Non-linear optical (NLO) materials play a major role in nonlinear optics and in particular they have a great impact on information technology and industrial applications. The first static hyperpolarizability (β) calculation was performed on the optimized geometry at B3LYP/6-31G(d,p). The first static hyperpolarizability (β0) is a third rank tensor that can be described by a 3 × 3 × 3 matrix. The 27 components of the 3D matrix can be reduced to 10 components due to the Kleinman symmetry.37 The components of µ, α, β are defined as the coefficients in the Taylor series expansion of the energy in the external electric field. When the external electric field is weak and homogeneous, this expansion of the energy in the external electric field is weak and homogeneous, this expansion becomes:

where, E0 is the energy of the unperturbed molecules, Ea is the field at the origin, µa is component of the dipole moment and αab, βabc, γabcd are the polarizability, first hyperpolarizability and second hyperpolarizability tensors, respectively. Total static dipole moment (µ0), mean polarizability (|α0|), anisotropy of polarizability (Δα) and first hyperpolarizability (β0), using x, y, z components are defined as.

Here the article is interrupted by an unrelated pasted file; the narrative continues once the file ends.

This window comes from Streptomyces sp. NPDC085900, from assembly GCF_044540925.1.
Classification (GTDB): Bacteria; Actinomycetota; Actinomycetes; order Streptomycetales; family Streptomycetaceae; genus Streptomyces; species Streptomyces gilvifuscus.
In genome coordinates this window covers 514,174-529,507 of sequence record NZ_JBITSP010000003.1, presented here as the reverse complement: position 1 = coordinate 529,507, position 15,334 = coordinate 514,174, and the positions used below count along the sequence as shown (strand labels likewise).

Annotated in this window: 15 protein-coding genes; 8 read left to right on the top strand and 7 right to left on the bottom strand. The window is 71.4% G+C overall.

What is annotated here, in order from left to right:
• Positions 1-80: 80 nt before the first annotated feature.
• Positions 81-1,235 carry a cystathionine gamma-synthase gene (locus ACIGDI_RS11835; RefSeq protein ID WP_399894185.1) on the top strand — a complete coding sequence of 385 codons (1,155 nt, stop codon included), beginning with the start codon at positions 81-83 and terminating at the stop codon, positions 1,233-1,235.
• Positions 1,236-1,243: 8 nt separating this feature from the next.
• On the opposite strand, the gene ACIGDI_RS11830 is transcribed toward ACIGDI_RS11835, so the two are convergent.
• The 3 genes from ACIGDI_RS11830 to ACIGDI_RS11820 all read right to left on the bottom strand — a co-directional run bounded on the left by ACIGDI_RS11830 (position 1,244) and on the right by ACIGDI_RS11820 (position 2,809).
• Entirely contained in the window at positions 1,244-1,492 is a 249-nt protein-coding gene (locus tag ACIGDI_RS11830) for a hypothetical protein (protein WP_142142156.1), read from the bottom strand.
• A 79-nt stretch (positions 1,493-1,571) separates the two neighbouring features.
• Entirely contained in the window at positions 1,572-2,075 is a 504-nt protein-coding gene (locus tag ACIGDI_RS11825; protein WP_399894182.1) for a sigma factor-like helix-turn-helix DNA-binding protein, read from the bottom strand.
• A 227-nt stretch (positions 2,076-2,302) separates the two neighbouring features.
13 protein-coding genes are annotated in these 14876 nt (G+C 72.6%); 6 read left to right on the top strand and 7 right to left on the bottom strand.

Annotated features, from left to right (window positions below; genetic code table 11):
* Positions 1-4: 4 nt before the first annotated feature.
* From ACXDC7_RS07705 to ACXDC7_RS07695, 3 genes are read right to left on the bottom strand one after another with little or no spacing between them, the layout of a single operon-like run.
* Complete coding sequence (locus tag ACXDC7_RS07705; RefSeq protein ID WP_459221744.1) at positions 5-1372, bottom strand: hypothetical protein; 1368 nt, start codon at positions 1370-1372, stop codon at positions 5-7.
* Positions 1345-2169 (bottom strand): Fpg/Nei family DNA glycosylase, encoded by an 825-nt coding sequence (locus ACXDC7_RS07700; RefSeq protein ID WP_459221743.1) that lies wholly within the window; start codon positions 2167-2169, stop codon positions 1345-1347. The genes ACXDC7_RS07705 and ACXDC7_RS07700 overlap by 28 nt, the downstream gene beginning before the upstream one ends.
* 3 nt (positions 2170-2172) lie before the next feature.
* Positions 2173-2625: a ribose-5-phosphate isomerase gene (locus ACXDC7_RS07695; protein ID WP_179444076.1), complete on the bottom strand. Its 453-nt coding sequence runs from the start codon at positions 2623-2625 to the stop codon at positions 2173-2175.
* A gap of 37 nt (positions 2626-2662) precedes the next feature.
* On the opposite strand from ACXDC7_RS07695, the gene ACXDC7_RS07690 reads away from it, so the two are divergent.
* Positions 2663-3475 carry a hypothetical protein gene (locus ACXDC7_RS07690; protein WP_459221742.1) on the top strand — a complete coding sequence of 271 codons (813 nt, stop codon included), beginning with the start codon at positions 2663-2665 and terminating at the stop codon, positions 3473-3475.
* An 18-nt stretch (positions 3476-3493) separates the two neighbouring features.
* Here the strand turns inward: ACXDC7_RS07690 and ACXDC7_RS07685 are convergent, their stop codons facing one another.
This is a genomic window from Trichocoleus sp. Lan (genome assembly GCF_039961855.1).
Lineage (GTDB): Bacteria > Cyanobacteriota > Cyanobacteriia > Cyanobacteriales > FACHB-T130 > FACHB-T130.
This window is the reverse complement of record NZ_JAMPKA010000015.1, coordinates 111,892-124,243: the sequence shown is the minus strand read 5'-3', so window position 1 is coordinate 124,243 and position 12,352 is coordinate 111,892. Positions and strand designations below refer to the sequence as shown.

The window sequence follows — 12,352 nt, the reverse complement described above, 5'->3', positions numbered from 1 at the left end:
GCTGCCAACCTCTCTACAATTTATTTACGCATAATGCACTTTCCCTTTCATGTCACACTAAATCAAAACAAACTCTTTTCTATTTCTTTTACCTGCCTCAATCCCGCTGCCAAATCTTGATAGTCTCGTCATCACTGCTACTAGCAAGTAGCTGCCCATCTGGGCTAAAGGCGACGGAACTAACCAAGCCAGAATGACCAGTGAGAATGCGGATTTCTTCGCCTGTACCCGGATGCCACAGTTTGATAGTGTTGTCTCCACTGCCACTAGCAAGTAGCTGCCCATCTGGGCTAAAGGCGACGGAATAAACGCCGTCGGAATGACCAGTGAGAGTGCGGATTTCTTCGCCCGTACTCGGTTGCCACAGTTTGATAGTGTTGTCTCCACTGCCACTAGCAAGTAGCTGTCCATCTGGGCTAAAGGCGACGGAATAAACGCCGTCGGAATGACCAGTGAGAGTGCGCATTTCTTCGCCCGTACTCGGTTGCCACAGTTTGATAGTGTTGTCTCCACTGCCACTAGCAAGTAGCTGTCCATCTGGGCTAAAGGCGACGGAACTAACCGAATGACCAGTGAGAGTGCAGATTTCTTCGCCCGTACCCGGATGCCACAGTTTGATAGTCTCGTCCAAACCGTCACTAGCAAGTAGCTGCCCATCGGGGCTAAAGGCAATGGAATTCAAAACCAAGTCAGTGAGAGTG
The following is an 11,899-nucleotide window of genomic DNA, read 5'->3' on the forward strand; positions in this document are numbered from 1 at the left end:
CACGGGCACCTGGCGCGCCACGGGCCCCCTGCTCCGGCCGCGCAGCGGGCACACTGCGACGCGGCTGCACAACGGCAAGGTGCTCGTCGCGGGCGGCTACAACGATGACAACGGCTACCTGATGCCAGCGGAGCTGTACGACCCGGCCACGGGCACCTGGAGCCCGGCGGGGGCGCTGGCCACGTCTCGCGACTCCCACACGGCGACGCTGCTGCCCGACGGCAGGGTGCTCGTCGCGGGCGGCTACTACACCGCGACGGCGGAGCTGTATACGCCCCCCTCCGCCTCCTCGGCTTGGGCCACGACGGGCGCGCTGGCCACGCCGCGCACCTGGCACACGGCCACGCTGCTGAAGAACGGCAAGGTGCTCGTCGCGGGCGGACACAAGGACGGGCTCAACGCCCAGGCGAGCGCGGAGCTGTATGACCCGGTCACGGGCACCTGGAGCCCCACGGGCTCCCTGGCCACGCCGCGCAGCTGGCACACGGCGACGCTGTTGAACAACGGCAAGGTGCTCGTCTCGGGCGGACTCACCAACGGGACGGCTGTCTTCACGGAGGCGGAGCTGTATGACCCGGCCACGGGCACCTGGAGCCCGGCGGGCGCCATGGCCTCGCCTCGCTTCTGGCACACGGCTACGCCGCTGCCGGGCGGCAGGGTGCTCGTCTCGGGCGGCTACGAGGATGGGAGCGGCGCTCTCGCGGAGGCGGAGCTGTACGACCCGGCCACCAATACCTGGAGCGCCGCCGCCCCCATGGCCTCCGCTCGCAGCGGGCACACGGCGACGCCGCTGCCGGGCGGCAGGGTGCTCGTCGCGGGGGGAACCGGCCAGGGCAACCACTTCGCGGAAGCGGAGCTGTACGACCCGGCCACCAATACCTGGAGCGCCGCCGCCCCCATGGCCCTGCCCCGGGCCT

Large value of particular component of the polarizability and hyperpolarizability indicate a substantial delocalization of charge in these directions. The total molecular dipole moment (µ), mean polarizability (α0) and anisotropy polarizability (Δα) and first hyperpolarizability (βtotal) of benzo and anthraquinodimethane derivatives 1-4 are computed and are depicted in Table 12.

Table 8: Second order perturbation theory analysis of Fock matrix on NBO of compound 1.

Donor(i) ED/e Acceptor(j ED/e E(2) Kcal/mol E(j)-E(i) a.u F(i.j) a.u
π(C7-C8) 1.67808 π*(C11-C12) 0.47705 21.16 0.25 0.068
π(C9-C10) 1.67808 π*(C11-C12) 0.47705 21.16 0.25 0.068
π(C17-C22) 1.67808 π*(C18-C19) 0.47705 21.16 0.25 0.068
π(C20-C21) 1.67808 π*(C18-C19) 0.47705 21.16 0.25 0.068
π(C7-C8) 1.67808 π*(C9-C10) 0.33806 19.98 0.28 0.067
π(C9-C10) 1.67808 π*(C7-C8) 0.33806 19.98 0.28 0.067
π(C17-C22) 1.67808 π*(C20-C21) 0.33806 19.98 0.28 0.067
π(C20-C21) 1.67808 π*(C17-C22) 0.33806 19.98 0.28 0.067
LP (2) S27 1.75911 π*(C11-C12) 0.47705 19.48 0.25 0.066
LP (2) S28 1.75911 π*(C11-C12) 0.47705 19.48 0.25 0.066
LP (2) S30 1.75911 π*(C18-C19) 0.47705 19.48 0.25 0.066
LP (2) S31 1.75911 π*(C18-C19) 0.47705 19.48 0.25 0.066
π(C11-C12) 1.67346 π*(C7-C8) 0.33806 17.78 0.31 0.066
π(C11-C12) 1.67346 π*(C9-C10) 0.33806 17.78 0.31 0.066
π(C18-C19) 1.67346 π*(C17-C22) 0.33806 17.78 0.31 0.066
π(C18-C19) 1.67346 π*(C20-C21) 0.33806 17.78 0.31 0.066
LP (2) S27 1.75911 π*(C3-C29) 0.40607 17.73 0.27 0.065
LP (2) S28 1.75911 π*(C3-C29) 0.40607 17.73 0.27 0.065
LP (2) S30 1.75911 π*(C4-C32) 0.40607 17.73 0.27 0.065
LP (2) S31 1.75911 π*(C4-C32) 0.40607 17.73 0.27 0.065

Table 9: Second order perturbation theory analysis of Fock matrix on NBO of compound 2.